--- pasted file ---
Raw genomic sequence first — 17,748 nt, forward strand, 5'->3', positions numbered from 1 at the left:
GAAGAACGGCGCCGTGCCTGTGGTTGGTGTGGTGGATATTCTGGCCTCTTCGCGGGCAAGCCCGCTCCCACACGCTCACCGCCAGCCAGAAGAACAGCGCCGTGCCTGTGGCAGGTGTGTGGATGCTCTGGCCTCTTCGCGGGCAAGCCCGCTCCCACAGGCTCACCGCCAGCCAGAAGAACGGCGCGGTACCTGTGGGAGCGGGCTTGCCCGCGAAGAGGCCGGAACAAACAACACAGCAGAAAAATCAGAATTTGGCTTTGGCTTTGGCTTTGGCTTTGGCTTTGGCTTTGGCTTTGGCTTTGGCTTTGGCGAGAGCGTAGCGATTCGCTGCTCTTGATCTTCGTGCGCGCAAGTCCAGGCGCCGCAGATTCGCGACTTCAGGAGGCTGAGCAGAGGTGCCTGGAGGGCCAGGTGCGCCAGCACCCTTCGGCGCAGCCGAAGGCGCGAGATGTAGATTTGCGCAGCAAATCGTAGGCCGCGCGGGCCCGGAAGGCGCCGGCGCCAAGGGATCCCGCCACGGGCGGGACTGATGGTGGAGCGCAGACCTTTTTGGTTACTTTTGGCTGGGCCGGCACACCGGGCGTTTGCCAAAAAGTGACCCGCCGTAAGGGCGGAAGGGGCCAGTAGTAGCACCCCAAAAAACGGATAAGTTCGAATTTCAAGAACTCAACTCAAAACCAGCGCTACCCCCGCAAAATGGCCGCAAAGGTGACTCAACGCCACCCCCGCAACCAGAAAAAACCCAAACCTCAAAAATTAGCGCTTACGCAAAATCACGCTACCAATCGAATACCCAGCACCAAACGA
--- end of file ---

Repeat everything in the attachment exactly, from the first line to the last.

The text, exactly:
Raw genomic sequence first — 17,748 nt, forward strand, 5'->3', positions numbered from 1 at the left:
GAAGAACGGCGCCGTGCCTGTGGTTGGTGTGGTGGATATTCTGGCCTCTTCGCGGGCAAGCCCGCTCCCACACGCTCACCGCCAGCCAGAAGAACAGCGCCGTGCCTGTGGCAGGTGTGTGGATGCTCTGGCCTCTTCGCGGGCAAGCCCGCTCCCACAGGCTCACCGCCAGCCAGAAGAACGGCGCGGTACCTGTGGGAGCGGGCTTGCCCGCGAAGAGGCCGGAACAAACAACACAGCAGAAAAATCAGAATTTGGCTTTGGCTTTGGCTTTGGCTTTGGCTTTGGCTTTGGCTTTGGCTTTGGCTTTGGCGAGAGCGTAGCGATTCGCTGCTCTTGATCTTCGTGCGCGCAAGTCCAGGCGCCGCAGATTCGCGACTTCAGGAGGCTGAGCAGAGGTGCCTGGAGGGCCAGGTGCGCCAGCACCCTTCGGCGCAGCCGAAGGCGCGAGATGTAGATTTGCGCAGCAAATCGTAGGCCGCGCGGGCCCGGAAGGCGCCGGCGCCAAGGGATCCCGCCACGGGCGGGACTGATGGTGGAGCGCAGACCTTTTTGGTTACTTTTGGCTGGGCCGGCACACCGGGCGTTTGCCAAAAAGTGACCCGCCGTAAGGGCGGAAGGGGCCAGTAGTAGCACCCCAAAAAACGGATAAGTTCGAATTTCAAGAACTCAACTCAAAACCAGCGCTACCCCCGCAAAATGGCCGCAAAGGTGACTCAACGCCACCCCCGCAACCAGAAAAAACCCAAACCTCAAAAATTAGCGCTTACGCAAAATCACGCTACCAATCGAATACCCAGCACCAAACGA